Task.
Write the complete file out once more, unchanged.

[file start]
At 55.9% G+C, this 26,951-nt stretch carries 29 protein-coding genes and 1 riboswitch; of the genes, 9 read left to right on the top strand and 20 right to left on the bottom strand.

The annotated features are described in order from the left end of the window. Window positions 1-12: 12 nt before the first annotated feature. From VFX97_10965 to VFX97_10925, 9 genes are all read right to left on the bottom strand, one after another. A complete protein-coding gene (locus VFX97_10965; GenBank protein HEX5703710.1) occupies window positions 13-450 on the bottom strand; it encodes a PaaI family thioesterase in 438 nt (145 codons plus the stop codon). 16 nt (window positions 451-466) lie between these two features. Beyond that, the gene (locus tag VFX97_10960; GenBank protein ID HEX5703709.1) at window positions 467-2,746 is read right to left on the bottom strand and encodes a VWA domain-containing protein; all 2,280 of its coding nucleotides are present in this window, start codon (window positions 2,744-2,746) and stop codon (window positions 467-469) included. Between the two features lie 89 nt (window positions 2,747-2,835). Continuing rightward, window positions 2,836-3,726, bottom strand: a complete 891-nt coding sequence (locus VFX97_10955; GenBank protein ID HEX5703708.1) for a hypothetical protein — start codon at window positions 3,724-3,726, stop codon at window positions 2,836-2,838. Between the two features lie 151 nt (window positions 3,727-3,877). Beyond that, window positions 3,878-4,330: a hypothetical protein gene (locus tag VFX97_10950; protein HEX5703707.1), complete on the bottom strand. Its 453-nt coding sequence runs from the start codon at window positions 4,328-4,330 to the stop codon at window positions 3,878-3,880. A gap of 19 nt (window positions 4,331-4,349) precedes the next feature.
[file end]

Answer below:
At 55.9% G+C, this 26,951-nt stretch carries 29 protein-coding genes and 1 riboswitch; of the genes, 9 read left to right on the top strand and 20 right to left on the bottom strand.

The annotated features are described in order from the left end of the window. Window positions 1-12: 12 nt before the first annotated feature. From VFX97_10965 to VFX97_10925, 9 genes are all read right to left on the bottom strand, one after another. A complete protein-coding gene (locus VFX97_10965; GenBank protein HEX5703710.1) occupies window positions 13-450 on the bottom strand; it encodes a PaaI family thioesterase in 438 nt (145 codons plus the stop codon). 16 nt (window positions 451-466) lie between these two features. Beyond that, the gene (locus tag VFX97_10960; GenBank protein ID HEX5703709.1) at window positions 467-2,746 is read right to left on the bottom strand and encodes a VWA domain-containing protein; all 2,280 of its coding nucleotides are present in this window, start codon (window positions 2,744-2,746) and stop codon (window positions 467-469) included. Between the two features lie 89 nt (window positions 2,747-2,835). Continuing rightward, window positions 2,836-3,726, bottom strand: a complete 891-nt coding sequence (locus VFX97_10955; GenBank protein ID HEX5703708.1) for a hypothetical protein — start codon at window positions 3,724-3,726, stop codon at window positions 2,836-2,838. Between the two features lie 151 nt (window positions 3,727-3,877). Beyond that, window positions 3,878-4,330: a hypothetical protein gene (locus tag VFX97_10950; protein HEX5703707.1), complete on the bottom strand. Its 453-nt coding sequence runs from the start codon at window positions 4,328-4,330 to the stop codon at window positions 3,878-3,880. A gap of 19 nt (window positions 4,331-4,349) precedes the next feature.